Thorsten Fink: An Overview

After the home game against Apollon Limassol last season, I thought the Apoel board had nailed it. Granted, Bruno Vale and Giorgos Merkis had a game to forget, but Apoel displayed strong signs that they had improved markedly since the 1st round game which they lost in Limassol. Apoel didn’t sweep their opponents away. What they did was control the vast majority of the game by pressing effectively and prohibiting Apollon from freely expressing their natural counter attacking style - despite Hamdani and Sangoy’s chances.

That game, along with Apoel’s complicated double win, seems a long time ago. Giorgos Donis has been dismissed and replaced by Thorsten Fink. Fink, a former midfielder, is mostly known for his six years playing for Bayern Munich, as well as his time as a German international. He retired in 2006 and quickly proceeded to prolong his involvement in the game under various managerial posts.

As a manager, Fink’s first full time job came with FC Ingolstadt 04 offering him a shot at the helm. The league was in the process of a restructuring and the club had to finish in the top half of the table ( >10th position) in order to qualify for the newly introduced 3rd division. Fink took over in January and managed to far exceed the base requirements for the job by finishing second. Next season didn’t prove as fruitful for Fink; he was fired in April of 2009.

Following Fink’s spell with Ingolstadt was his tenure as FC Basel manager. That is undeniably his managerial peak as of now. Fink took over from Christian Gross, who had a disappointing season the year prior, managing to finish 3rd in the Swiss Super League. Notably, that was the season that saw a young player by the name of Xherdan Shaqiri make his move to the senior team. Shaqiri has recently moved to Inter Milan, having been sold to Bayern Munich from FC Basel in 2012.

image by

image by

Basel had a great season. They dominated domestically, winning both the league and Swiss cup. They gathered 9 points in the Europa League group stage, but only finished 3rd behind Roma and Fulham. The following season, Basel integrated Granit Xhaka into the first team, won the league and qualified for the Champions League group stage. Again, they came 3rd, behind Roma and Bayern Munich. Fink would mostly deploy a 4-4-2 with Shaqiri playing as an advanced right-winger, with Marco Streller and Alexander Frei as a more than competent front two.

Basel’s most important season of recent times was a strange one for Thorsten Fink. Few can forget Basel’s games against Sir Alex Ferguson’s Manchester United. They drew 3 -3 at Old Trafford and famously defeated United in Switzerland with Streller and Frei both finding the net. It was not Fink who guided Basel to that famous win, however, but his former assistant Heiko Vogel. Fink had left in October to manage Hamburger SV. The Bundesliga was as kind to Fink as the Swiss Super League. He was swiftly fired after a dire run of games brought the team down to 15th place.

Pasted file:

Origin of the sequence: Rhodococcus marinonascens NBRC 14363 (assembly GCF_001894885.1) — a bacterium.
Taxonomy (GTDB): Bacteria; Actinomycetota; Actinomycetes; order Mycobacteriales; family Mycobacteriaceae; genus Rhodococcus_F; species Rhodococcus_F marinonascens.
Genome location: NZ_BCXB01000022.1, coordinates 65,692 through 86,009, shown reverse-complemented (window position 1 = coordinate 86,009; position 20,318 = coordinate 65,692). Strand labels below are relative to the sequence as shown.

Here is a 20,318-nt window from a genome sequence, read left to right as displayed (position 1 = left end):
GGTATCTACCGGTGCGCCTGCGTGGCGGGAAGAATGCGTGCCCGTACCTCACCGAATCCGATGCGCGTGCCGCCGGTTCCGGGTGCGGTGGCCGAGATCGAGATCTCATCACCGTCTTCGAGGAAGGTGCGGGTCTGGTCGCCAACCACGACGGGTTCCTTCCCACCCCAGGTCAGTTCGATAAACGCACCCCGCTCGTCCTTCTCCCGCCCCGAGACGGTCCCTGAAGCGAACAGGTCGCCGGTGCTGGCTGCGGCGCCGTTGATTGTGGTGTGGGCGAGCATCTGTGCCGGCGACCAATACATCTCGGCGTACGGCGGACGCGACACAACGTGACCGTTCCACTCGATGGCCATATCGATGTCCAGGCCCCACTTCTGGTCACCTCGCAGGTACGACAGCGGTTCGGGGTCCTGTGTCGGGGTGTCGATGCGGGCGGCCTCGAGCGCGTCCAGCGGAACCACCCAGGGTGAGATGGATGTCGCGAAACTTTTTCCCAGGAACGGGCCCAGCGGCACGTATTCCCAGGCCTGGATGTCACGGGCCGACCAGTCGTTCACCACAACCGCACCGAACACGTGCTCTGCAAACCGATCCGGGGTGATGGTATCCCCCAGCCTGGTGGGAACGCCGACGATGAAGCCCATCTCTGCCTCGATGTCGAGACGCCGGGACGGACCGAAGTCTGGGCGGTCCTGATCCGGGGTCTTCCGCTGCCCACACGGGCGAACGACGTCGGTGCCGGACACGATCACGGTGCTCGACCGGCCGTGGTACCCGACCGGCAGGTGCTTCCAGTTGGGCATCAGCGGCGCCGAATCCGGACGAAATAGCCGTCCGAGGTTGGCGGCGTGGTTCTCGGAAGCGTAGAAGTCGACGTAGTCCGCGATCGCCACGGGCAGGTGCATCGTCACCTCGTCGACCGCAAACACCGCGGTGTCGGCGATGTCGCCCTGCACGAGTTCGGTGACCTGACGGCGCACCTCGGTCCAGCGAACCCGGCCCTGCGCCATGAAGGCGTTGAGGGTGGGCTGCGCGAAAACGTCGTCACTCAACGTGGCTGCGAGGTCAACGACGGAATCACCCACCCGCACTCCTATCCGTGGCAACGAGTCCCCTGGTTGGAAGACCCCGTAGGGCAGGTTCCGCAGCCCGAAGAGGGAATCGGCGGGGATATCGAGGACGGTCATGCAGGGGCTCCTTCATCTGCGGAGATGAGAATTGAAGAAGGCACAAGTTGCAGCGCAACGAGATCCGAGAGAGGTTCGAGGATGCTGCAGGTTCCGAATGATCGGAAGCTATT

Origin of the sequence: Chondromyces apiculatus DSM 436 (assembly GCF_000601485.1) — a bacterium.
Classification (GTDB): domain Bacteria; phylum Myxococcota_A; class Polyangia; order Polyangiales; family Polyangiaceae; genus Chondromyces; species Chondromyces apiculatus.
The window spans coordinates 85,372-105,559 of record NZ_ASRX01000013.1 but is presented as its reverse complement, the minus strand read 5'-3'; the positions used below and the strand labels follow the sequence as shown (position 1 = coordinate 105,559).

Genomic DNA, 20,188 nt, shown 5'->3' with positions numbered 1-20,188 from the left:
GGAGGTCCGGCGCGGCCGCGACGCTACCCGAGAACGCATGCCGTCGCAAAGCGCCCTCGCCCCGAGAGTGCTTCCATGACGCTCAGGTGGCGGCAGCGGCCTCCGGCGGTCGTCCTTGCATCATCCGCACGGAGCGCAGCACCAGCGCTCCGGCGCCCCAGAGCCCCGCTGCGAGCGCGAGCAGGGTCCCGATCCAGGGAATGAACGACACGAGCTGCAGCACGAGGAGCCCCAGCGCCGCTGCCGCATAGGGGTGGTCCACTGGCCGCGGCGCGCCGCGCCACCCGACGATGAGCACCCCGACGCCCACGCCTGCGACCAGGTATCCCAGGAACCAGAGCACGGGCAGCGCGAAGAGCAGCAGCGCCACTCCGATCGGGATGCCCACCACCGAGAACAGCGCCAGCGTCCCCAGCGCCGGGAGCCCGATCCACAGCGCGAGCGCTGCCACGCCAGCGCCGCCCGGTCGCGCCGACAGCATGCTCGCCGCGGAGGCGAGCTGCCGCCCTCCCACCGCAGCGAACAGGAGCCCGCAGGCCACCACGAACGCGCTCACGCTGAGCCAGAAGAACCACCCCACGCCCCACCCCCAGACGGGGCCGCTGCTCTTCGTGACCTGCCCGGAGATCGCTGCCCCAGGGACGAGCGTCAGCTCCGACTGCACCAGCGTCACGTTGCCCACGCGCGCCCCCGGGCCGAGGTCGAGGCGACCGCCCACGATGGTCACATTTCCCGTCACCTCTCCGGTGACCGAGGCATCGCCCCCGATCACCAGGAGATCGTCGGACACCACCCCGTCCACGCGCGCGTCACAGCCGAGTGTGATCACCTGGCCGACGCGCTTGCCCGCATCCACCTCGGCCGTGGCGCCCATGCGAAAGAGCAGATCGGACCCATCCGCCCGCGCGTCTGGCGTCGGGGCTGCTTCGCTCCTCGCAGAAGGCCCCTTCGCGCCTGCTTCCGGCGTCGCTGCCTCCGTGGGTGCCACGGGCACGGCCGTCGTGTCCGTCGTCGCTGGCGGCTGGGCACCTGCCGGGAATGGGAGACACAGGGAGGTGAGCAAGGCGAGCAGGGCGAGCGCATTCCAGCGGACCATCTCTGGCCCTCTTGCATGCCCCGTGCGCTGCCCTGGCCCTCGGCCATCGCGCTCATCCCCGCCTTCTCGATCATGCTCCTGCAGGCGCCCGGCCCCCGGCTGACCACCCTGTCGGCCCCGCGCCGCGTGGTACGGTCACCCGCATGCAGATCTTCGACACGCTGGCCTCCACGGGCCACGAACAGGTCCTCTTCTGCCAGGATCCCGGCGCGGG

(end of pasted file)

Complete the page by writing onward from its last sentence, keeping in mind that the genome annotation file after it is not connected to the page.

There was an incident during Fink’s time at Basel that is somewhat worrying. He allegedly made a racist remark in reference to Fwayo Tembo. I couldn't find more details about this, however, some would deem it unwise to bring a manager with something like this attached to his name, especially to a team that’s had its fair share of racist accusations in recent history. What is pleasing is that already there have been Apoel fans and bloggers bringing this up and expressing a desire for their club to disassociate itself with racists.

Fink’s first press conference involved the usual chatter about how great a club he’s joined, but he also made some interesting points. He appears to be quite ambitious, eagerly conveying his aim of raising the bar at Apoel. It’s important that teams in Cyprus understand the value of this. We have seen our fair share of players and managers joining teams here solely for the wages, having neither the energy levels nor the freshness to contribute to their team. I’m sure I’ll belabour this point in future posts, but I’ll leave it here for now.  Fink made three other points of note. He said he’d like to bring in more young players, without, however, forgetting the need to maintain a balance in the squad. He praised the physical condition of his players, directly referencing the 123 kilometers they completed in their game against Ajax. Finally, he spoke of his desired playing style, saying that a team like Apoel mustn’t always play with counter attacks, but that it also needs to be able to play possession football, a style of football that Apoel is definitely not alien to.

Fink’s press conference can be found here (audio):

Since then, Apoel has had its first game under its new manager, a cup game against Olympiakos Nicosia, winning one nil away from home. After the game, Fink pulled no punches, saying that Apoel hadn’t played very well, and bemoaned the lack of speed with which his team operated on the pitch.

It would be unwise to rush to judgement. In fact, can he properly be judged at all this season? Barring some horrendous results or performances, Fink will make a proper mark on Apoel next season, when he’ll be able to further shape the squad to his liking. He needs to show that his spell in Basel was not a fluke, that he is truly the manager a great deal of people praised in 2011, a period in which he was briefly touted for the Schalke job. Apoel fans, being true to their Cypriot idiosyncrasies, are not often patient with managers, but seem optimistic for the future and appear to be placing plenty of trust in the board’s decision to hire Fink. Time will soon tell if they are right.

Kyriacos Nicolaou